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Significant Scots
James Gregory


GREGORY, JAMES, M.D., an eminent modern medical teacher, was the eldest son of Dr John Gregory, equally celebrated as a medical teacher, by the honourable Elizabeth Forbes, daughter of William, thirteenth lord Forbes. He was born in 1753, at Aberdeen, where his father then practiced as a physician, being removed in boyhood to Edinburgh, where his father succeeded Dr Rutherford as professor of the practice of physic, he received his academical and professional education in that city, and in 1774, took his degree as doctor of medicine, his thesis being "De Morbis Caeli Mutatione Medendia." An education conducted under the most favourable circumstances had improved, in the utmost possible degree, the excellent natural talents of Dr Gregory, though he had the misfortune to lose his father before its conclusion. Notwithstanding the latter event, he was appointed, in 1776, when only twenty-three years of age, to the chair of the theory of physic in the Edinburgh university. As a text book for his lectures, he published in 1780-2, his "Conspectus Medicinae Theoretica," which soon became a work of standard reputation over all Europe, not only in consequence of its scientific merits, but the singular felicity of the classical language with which it was written.

In consequence of the death of Dr Cullen, the subject of this memoir was appointed, in 1790, to the most important medical professorship in the university, that of the practice of physic; an office upon which unprecedented lustre had been conferred by his predecessor; but which for thirty-one years he sustained with even superior splendour. During this long period, the fame which his talents had acquired, attracted students in Edinburgh from all parts of the world, all of whom returned to their homes with a feeling of reverence for his character, more nearly resembling that which the disciples of antiquity felt for their instructors, than anything which is generally experienced in the present situation of society. Descended by the father’s side from a long and memorable line of ancestors, among whom the friend and contemporary of Newton is numbered, and by the mother’s from one of the oldest baronial families in the country, the character of Dr Gregory was early formed upon an elevated model, and throughout his whole life he combined, in a degree seldom equalled, the studies and acquirements of a man of science, with the tastes and honourable feelings of a high-born gentleman. By these peculiarities, joined to the point and brilliancy of his conversation, and his almost romantic generosity of nature, he made the most favourable impression upon all who came in contact with him.

Dr Gregory had early bent his acute and discriminating mind to the study of metaphysics and in 1792, he published a volume, entitled "Philosophical and Literary Essays," in which is to be found one of the most original and forcible refutations of the doctrine of Necessity, which has ever appeared. His reputation as a Latinist was unrivalled in Scotland in his own day; and the numerous inscriptions which he was consequently requested to write in this tongue were characterized by extraordinary beauty of expression and arrangement. His only philological publication, however, is a "Dissertation on the Theory of the Moods of Verbs," which appears in the Transactions of the Royal Society of Edinburgh, 1790. Dr Gregory’s eminence as a man of science, and his fame throughout Europe, were testified by his being one of the few British honoured with a seat in the Institute of France.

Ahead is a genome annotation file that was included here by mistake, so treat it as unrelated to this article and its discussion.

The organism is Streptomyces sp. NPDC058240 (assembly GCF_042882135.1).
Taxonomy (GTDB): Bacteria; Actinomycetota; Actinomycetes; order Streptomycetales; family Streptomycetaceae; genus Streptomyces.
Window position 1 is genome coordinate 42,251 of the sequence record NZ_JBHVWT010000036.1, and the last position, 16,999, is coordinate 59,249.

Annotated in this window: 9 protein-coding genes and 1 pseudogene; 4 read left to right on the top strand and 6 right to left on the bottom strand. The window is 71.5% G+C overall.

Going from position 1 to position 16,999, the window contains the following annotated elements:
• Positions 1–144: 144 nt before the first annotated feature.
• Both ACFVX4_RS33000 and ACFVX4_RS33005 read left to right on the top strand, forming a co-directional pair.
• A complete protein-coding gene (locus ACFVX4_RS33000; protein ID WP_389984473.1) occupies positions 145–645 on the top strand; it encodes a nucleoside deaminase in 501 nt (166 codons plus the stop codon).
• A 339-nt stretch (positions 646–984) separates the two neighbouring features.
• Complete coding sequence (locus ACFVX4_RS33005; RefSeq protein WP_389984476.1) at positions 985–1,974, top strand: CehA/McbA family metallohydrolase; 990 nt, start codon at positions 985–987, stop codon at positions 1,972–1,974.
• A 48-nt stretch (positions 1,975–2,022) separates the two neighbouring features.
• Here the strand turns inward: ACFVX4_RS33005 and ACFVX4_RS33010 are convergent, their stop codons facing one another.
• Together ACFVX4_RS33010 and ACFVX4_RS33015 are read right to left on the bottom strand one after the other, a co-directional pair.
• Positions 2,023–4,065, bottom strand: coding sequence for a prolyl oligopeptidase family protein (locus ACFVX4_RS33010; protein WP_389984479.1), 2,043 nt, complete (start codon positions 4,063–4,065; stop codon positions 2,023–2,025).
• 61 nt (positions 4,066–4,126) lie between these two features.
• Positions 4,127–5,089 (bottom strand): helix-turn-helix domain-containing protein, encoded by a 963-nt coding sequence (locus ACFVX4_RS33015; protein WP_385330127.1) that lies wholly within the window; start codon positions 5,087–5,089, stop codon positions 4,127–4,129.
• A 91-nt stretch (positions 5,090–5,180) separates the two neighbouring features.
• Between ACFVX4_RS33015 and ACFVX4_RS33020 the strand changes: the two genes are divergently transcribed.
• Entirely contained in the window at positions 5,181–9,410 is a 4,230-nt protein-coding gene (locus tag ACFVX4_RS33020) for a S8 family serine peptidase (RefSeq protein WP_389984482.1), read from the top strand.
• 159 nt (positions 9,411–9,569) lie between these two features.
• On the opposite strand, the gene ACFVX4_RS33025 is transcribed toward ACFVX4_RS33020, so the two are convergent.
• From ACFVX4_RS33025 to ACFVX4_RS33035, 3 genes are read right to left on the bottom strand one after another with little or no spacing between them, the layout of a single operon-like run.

While officiating for nearly fifty years as a medical teacher, Dr Gregory carried on an extensive and lucrative practice in Edinburgh. As a physician, he enjoyed the highest reputation, notwithstanding a certain severe sincerity, and occasional brusquerie of manner, which characterized him in this capacity. It is probably that, but for the pressure of his professional engagements, he might have oftener employed his pen, both in the improvement of medical knowledge, and in general literature. His only medical publication, besides his matchless "Conspectus," was an edition of Cullen’s "First Lines to the Practice of Physic," 2 vols. 8vo. It is with reluctance we advert to a series of publications of a different kind, which Dr Gregory allowed himself to issue, and which it must be the wish of every generous mind to forget as soon as possible. They consisted of a variety of pamphlets, in which he gave vent to feelings that could not fail to excite the indignation of various members of his own profession; the most remarkable being a memorial addressed, in 1800, to the managers of the Royal Infirmary of Edinburgh, complaining of the younger members of the college of surgeons being there allowed to perform operations. A list of these productions is given in the preface to Mr John Bell’s Letters on Professional Characters and Manners, 1810, and we shall not therefore allude further to the subject, than to say, that the language employed in several of them affords a most striking view of one of the paradoxes occasionally found in human character, the co-existence of the same bosom of sentiments of chivalrous honour and benevolence, with the most inveterate hostility towards individuals.

Dr Gregory died at his house in St Andrew’s square, Edinburgh, April 2, 1821, leaving a large family, chiefly in adolescence.


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